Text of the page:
How Paula Jones, Associate Community Care Law Solicitor based in our Brighton office, challenged Social Services in order to allow a young woman who had been detained under Section 3 of the Mental Health Act (1983) to be discharged from hospital to a specialist care home, to ensure that she received a fully funded package of support to meet her complex needs.
Jessica is a young woman with Korsakoff’s dementia, who had been detained under Section 3 of the Mental Health Act (1983) The involuntary hospital admission followed the breakdown of Jessica’s care home placement: Social Services had placed her in a standard care home where staff had no expertise in Korsakoff’s dementia and with a cohort of elderly residents. As a result of the inappropriate placement, Jessica’s mental health deteriorated significantly, she became abusive towards staff and Jessica eventually absconded.
After a lengthy stay in hospital, Jessica was deemed fit for discharge from section 3. She was assessed as lacking mental capacity to make decisions about her future residence, care and support. Social Services assessed Jessica as needing minimal support and made a decision, without following the correct best interest process, that Jessica should return to the flat that she owned in South West England.
Social Services said that Jessica only needed two care visits a day. Jessica’s family disagreed with Social Services: Jessica had lost many of her skills of independence due to her lengthy detention and the time spent in the unsuitable care home.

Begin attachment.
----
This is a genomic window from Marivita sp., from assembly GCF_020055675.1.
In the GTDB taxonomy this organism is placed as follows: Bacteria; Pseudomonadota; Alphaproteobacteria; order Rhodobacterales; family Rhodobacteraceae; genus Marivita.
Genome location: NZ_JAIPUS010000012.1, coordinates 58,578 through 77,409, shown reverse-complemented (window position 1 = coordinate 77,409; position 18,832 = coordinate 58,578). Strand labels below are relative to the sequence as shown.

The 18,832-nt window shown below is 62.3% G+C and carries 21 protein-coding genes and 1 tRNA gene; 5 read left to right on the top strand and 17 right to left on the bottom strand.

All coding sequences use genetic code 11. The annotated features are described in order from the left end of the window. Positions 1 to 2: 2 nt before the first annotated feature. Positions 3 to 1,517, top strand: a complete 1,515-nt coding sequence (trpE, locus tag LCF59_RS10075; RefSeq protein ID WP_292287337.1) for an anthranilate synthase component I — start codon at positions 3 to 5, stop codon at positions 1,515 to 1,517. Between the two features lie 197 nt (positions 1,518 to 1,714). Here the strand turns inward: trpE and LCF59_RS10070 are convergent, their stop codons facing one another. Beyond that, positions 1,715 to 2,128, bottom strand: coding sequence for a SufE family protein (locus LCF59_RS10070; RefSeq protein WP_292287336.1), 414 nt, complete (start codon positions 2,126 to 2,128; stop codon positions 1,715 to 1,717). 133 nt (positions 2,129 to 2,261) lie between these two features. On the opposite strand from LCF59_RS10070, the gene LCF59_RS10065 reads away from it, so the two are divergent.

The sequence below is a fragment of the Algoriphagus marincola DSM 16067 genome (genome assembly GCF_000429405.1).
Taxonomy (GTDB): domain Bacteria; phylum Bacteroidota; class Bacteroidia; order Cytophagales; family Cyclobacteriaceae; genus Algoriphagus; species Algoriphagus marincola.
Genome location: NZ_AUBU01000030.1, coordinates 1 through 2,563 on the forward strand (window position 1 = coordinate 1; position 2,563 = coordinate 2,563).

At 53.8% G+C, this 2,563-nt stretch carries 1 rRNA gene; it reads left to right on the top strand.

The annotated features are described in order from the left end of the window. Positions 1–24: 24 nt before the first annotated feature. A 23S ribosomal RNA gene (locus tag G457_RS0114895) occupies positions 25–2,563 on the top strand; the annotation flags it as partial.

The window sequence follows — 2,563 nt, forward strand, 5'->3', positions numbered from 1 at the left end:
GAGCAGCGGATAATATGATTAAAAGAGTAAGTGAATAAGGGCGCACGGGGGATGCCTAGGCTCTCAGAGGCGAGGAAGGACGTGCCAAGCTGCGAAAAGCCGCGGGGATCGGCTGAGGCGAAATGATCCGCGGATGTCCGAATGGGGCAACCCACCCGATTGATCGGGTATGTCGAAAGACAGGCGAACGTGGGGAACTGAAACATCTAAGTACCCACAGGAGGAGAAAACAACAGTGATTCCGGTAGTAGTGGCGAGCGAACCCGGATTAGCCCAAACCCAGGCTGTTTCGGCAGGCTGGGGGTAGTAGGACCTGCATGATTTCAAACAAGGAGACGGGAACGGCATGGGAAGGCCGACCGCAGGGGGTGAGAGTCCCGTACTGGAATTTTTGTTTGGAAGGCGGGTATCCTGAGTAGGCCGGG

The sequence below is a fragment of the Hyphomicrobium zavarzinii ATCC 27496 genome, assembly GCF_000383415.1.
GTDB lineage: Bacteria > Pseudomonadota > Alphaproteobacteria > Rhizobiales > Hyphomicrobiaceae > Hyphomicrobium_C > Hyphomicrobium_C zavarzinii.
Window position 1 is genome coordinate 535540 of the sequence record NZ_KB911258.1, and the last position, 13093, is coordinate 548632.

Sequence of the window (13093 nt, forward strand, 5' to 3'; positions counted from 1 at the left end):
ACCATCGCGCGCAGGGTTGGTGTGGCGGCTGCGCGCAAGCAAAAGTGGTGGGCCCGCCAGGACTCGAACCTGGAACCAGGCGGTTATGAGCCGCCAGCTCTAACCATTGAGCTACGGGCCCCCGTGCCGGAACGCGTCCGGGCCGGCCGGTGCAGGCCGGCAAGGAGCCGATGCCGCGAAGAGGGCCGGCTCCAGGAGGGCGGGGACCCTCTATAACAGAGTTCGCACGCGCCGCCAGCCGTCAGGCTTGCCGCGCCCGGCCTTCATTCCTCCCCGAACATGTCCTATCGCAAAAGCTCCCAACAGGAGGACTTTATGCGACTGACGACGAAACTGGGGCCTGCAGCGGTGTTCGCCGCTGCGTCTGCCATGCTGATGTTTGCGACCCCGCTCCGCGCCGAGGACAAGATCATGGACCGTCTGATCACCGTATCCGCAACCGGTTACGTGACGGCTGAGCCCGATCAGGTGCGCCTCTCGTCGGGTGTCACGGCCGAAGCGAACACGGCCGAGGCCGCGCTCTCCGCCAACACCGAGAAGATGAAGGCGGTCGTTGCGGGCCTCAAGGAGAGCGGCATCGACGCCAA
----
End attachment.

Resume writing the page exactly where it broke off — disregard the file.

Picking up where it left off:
Jessica’s family argued that she required a “step-down” placement that specialised in Korsakoff’s dementia that could work with her to regain her skills of independence. Jessica agreed with her family and expressed a wish to go to the placement, with the long term aim of returning to her flat.
Social Services refused to agree to the specialist placement due to its cost. Jessica’s care in whatever environment would be fully funded by Health and Social Services under section 117 aftercare duties, because she had been detained under section 3 MHA 1983. Social Services argued that if care at home was not agreed, then a cheaper, standard care home could meet Jessica’s needs.
Paula presented arguments and evidence to Social Services that their current assessment of needs for Jessica was inadequate; and that their proposal for her to be discharged home with two care calls a day, or to a general care home, would not meet her needs. Paula argued that an inadequate care package would place Jessica at significant risk of harm and at risk of being re-sectioned under the Mental Health Act.
As Jessica lacked mental capacity to make decisions about where she should live and be cared for, Paula challenged Social Services’ failure to make a lawful best interest decision.
Paula argued that Social Services were making a decision based purely on financial grounds; without a best interest analysis, and that forcing Jessica to move to a placement that could not meet her specific needs was a breach of its section 117 aftercare duties to her. In addition, as Jessica did not want to go to the “general” care home, being placed there could amount to an unlawful deprivation of her liberty in breach of Article 5 Human Rights Act 1998.
Paula’s challenge was successful, and Social Services agreed that it was in Jessica’s best interest to be discharged to the specialist placement with support to help Jessica to develop her skills of independent living, with the aim to return home with an adequate package of care.
The dispute with Social Services took several months to resolve, but Paula ensured that Jessica’s human rights, quality of life and well-being were respected by Social Services.
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